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Not a suburban house, but a maisonette unit at 18 Gramercy Park South! (Brown Harris Stevens) Not a suburban house, but a maisonette unit at 18 Gramercy Park South! (Brown Harris Stevens)
In New York City, the vast majority of apartments are single-story homes. However, with a growing number of boutique developments including duplex units (most commonly the maisonette or penthouse, though units in between are not uncommon) and/or townhouse units among the condominiums, duplex apartments are becoming more common and introducing more staircases to the city’s market. Moreover, while it is far more common for buyers to purchase two horizontally adjacent units to combine apartments, vertical combinations are not unheard of, but do require the installation of a staircase.
In any instance, these apartments offer the atmosphere of a single-family home with all the amenities and services of a condominium. In this age of hybrid office environments, this environment can allow for greater separation of work and relaxation if a home office space can be set up on a separate floor from the bedroom. Indeed, one of the most common layouts is to put the main entertaining space on one floor and the bedrooms on another.
While such an arrangement allows for excellent privacy, it might offer a little too much separation for the parents of small children. Additionally, the elderly and people with physical disabilities would be well advised to avoid apartments with staircases. This is especially true of apartments with floating staircases, which have come to be seen as a hallmark of modern interior design, and spiral staircases that rise vertically around a central support rather than eating into precious square footage. Some especially well-heeled buyers, like the ones who purchased a massive combination unit at The Bellemont with a $66.5 million ask, opt to install an elevator in addition to a staircase; but between finances, square footage, and a building's infrastructure, this isn't an option for everyone.
Below, we take a look at apartments with staircases separating both levels. Additionally, a number of recently constructed and newly converted buildings alike have incorporated dramatic staircases into their common areas, meaning residents can’t help but make a dramatic entrance into the amenity space.

108-Leonard-Street-01 108 Leonard Street (Douglas Elliman)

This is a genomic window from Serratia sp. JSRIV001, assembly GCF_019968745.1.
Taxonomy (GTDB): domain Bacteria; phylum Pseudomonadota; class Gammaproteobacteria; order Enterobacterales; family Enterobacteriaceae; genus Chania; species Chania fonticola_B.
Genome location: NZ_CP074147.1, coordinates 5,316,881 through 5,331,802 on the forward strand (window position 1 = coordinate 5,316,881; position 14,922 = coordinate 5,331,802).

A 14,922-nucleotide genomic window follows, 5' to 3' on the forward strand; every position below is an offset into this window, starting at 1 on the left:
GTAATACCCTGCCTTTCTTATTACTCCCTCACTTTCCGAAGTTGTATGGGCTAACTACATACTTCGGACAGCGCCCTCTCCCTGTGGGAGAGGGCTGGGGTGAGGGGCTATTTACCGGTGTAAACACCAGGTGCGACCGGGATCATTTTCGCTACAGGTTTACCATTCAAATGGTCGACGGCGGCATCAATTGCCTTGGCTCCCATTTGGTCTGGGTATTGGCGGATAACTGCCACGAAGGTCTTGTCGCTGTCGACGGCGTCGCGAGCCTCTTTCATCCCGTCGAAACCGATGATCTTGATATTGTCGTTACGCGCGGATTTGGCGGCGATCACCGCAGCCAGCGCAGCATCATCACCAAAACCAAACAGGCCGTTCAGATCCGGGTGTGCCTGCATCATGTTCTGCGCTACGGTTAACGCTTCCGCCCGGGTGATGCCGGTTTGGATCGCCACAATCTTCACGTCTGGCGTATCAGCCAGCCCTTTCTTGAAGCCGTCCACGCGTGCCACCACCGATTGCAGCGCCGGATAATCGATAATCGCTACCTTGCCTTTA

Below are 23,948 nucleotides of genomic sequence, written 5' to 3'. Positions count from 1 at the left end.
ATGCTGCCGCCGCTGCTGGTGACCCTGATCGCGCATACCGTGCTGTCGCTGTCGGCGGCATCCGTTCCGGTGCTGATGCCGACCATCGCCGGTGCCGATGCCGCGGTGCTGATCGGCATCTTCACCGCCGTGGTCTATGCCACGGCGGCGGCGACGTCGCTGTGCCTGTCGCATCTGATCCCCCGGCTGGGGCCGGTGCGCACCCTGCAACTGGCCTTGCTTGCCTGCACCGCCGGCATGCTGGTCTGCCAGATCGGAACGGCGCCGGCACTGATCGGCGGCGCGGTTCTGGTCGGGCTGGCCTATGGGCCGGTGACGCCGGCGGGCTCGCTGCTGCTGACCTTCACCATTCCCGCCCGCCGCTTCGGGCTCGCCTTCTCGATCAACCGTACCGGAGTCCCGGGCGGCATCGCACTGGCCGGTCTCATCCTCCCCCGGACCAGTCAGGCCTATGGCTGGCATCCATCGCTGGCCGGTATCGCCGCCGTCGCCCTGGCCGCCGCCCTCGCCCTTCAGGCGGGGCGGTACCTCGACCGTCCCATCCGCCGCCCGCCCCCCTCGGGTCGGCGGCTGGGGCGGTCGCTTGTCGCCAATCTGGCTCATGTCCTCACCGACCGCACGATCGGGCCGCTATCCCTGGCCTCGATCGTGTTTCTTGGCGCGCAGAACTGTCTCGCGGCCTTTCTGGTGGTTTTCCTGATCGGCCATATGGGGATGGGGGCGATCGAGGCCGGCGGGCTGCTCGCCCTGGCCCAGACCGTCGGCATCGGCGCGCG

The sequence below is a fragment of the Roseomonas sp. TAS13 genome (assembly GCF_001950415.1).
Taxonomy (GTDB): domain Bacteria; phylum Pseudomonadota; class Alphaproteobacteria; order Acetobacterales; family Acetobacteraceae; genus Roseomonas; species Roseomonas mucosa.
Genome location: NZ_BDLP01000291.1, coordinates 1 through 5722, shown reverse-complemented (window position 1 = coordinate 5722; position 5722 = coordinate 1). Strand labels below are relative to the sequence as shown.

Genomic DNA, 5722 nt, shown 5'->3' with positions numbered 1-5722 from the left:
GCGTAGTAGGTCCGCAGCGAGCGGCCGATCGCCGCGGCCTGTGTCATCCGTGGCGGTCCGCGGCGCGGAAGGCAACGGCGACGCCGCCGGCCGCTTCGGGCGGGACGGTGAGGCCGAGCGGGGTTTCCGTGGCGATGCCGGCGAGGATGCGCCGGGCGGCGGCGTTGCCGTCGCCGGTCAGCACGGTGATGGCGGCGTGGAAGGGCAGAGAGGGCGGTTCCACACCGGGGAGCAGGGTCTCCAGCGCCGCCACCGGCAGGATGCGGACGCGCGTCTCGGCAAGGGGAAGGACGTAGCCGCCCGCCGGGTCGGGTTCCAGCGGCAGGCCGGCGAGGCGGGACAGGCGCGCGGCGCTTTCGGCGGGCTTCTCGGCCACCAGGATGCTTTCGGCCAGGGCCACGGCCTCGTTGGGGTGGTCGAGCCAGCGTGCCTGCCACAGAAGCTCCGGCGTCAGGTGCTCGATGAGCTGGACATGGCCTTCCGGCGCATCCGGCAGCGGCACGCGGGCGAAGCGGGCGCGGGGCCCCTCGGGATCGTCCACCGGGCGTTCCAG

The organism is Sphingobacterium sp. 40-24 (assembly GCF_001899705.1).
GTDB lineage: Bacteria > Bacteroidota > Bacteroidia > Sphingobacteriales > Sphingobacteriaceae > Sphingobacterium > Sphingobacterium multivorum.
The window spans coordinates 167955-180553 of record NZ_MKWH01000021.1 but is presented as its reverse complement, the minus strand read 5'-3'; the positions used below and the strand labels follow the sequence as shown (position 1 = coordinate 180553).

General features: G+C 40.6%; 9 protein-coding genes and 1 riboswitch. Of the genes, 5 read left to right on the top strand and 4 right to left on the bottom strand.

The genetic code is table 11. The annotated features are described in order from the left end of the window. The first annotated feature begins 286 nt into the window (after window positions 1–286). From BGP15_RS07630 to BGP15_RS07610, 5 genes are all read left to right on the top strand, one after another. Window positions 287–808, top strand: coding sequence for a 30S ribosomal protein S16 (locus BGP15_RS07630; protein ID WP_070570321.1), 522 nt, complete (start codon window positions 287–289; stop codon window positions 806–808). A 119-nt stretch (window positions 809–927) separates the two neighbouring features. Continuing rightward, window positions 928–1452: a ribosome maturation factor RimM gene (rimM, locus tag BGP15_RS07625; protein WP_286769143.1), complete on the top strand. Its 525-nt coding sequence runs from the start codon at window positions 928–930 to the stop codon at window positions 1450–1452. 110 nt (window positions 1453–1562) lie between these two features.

Amidst the conversion of "the Clock Tower Building" from the New York Life Insurance Company headquarters to a star-studded condominium, the exteriors were restored while the interiors were transformed to meet the standards of today’s buyers. They include a dramatic double-height lobby with bifurcated staircases leading to a mezzanine overlooking the entrance.

277-Fifth-Avenue-01 277 Fifth Avenue (Elliman)
277 Fifth Avenue dethroned Trump Tower as the tallest residential building on Fifth Avenue and was an instrumental player in NoMad's residential renaissance. The two floors of wellness and leisure amenities are separated by an eye-catching spiral staircase.

The Pierre's mansard roof adds a touch of romance to the Upper East Side skyline, and that sense of elegance extends to the interiors. From the painted ceilings to the bifurcated staircase, no detail was overlooked in the entrance lobby that sets the tone for the interiors and amenities.

When the Level Club of the Masonic Order was converted to a residential condominium in the 1980s, one-of-a-kind details from the original lobby were kept intact. These include grand staircases leading to a balcony overlooking the historic space.

The Robert A.M. Stern-designed 20 East End Avenue brings prewar-inspired elegance to a tranquil yet buzzy Upper East Side neighborhood. In the octagonal attended lobby, a grand architectural staircase leads to the building's three-story amenity suite.

521 East 88th Street, #2B (Corcoran Group)

1615 Bergen Street, #1 (Corcoran Group)

The Lido Hall Condominium, #1C (Douglas Elliman Real Estate)

Boerum Court, #PHC (Coldwell Banker Warburg)

539 Hart Street, #PH (Douglas Elliman Real Estate)

444 East 52nd Street, #1A/2A (Corcoran Group)

1 East End Avenue, #MAISONETTE (Berkshire Hathaway HomeServices New York Properties)

45 Garnet Street, #3A (Daniel Gale Sotheby's International Realty)

Bloom on Forty Fifth, #310 (Douglas Elliman Real Estate)

Windsor Tower, #PH4 (Brown Harris Stevens Residential Sales LLC)

Ruggles House, #8R9R (Berkshire Hathaway HomeServices New York Properties)

18 Gramercy Park South, #MAISONETTE (Brown Harris Stevens Residential Sales LLC)

Metropolitan Tower, #PH77/78 (Compass)

22 Bond, #PH1 (Corcoran Group)

180 East 88th Street, #PH (Corcoran Group)
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